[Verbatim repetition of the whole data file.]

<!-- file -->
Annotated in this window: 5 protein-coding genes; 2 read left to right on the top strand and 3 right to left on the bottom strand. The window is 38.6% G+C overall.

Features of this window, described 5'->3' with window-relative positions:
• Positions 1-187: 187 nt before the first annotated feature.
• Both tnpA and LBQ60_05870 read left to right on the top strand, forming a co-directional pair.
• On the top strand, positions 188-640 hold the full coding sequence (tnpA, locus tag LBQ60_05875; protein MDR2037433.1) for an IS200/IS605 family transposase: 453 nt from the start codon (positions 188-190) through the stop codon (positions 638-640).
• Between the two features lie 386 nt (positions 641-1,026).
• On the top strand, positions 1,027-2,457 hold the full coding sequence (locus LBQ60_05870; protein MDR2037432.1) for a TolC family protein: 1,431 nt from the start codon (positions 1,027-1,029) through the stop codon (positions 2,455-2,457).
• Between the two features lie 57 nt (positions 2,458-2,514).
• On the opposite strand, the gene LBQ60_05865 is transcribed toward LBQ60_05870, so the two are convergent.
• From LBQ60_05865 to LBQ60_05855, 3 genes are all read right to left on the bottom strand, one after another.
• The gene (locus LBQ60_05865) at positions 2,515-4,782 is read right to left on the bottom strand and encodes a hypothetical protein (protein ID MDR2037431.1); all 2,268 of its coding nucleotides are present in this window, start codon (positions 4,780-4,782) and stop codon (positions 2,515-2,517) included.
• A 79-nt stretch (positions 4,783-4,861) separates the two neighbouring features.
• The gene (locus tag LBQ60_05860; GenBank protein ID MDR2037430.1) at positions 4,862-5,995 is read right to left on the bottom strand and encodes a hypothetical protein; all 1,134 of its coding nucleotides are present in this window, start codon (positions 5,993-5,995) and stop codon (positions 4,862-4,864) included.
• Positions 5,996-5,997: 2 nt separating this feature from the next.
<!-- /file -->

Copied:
Annotated in this window: 5 protein-coding genes; 2 read left to right on the top strand and 3 right to left on the bottom strand. The window is 38.6% G+C overall.

Features of this window, described 5'->3' with window-relative positions:
• Positions 1-187: 187 nt before the first annotated feature.
• Both tnpA and LBQ60_05870 read left to right on the top strand, forming a co-directional pair.
• On the top strand, positions 188-640 hold the full coding sequence (tnpA, locus tag LBQ60_05875; protein MDR2037433.1) for an IS200/IS605 family transposase: 453 nt from the start codon (positions 188-190) through the stop codon (positions 638-640).
• Between the two features lie 386 nt (positions 641-1,026).
• On the top strand, positions 1,027-2,457 hold the full coding sequence (locus LBQ60_05870; protein MDR2037432.1) for a TolC family protein: 1,431 nt from the start codon (positions 1,027-1,029) through the stop codon (positions 2,455-2,457).
• Between the two features lie 57 nt (positions 2,458-2,514).
• On the opposite strand, the gene LBQ60_05865 is transcribed toward LBQ60_05870, so the two are convergent.
• From LBQ60_05865 to LBQ60_05855, 3 genes are all read right to left on the bottom strand, one after another.
• The gene (locus LBQ60_05865) at positions 2,515-4,782 is read right to left on the bottom strand and encodes a hypothetical protein (protein ID MDR2037431.1); all 2,268 of its coding nucleotides are present in this window, start codon (positions 4,780-4,782) and stop codon (positions 2,515-2,517) included.
• A 79-nt stretch (positions 4,783-4,861) separates the two neighbouring features.
• The gene (locus tag LBQ60_05860; GenBank protein ID MDR2037430.1) at positions 4,862-5,995 is read right to left on the bottom strand and encodes a hypothetical protein; all 1,134 of its coding nucleotides are present in this window, start codon (positions 5,993-5,995) and stop codon (positions 4,862-4,864) included.
• Positions 5,996-5,997: 2 nt separating this feature from the next.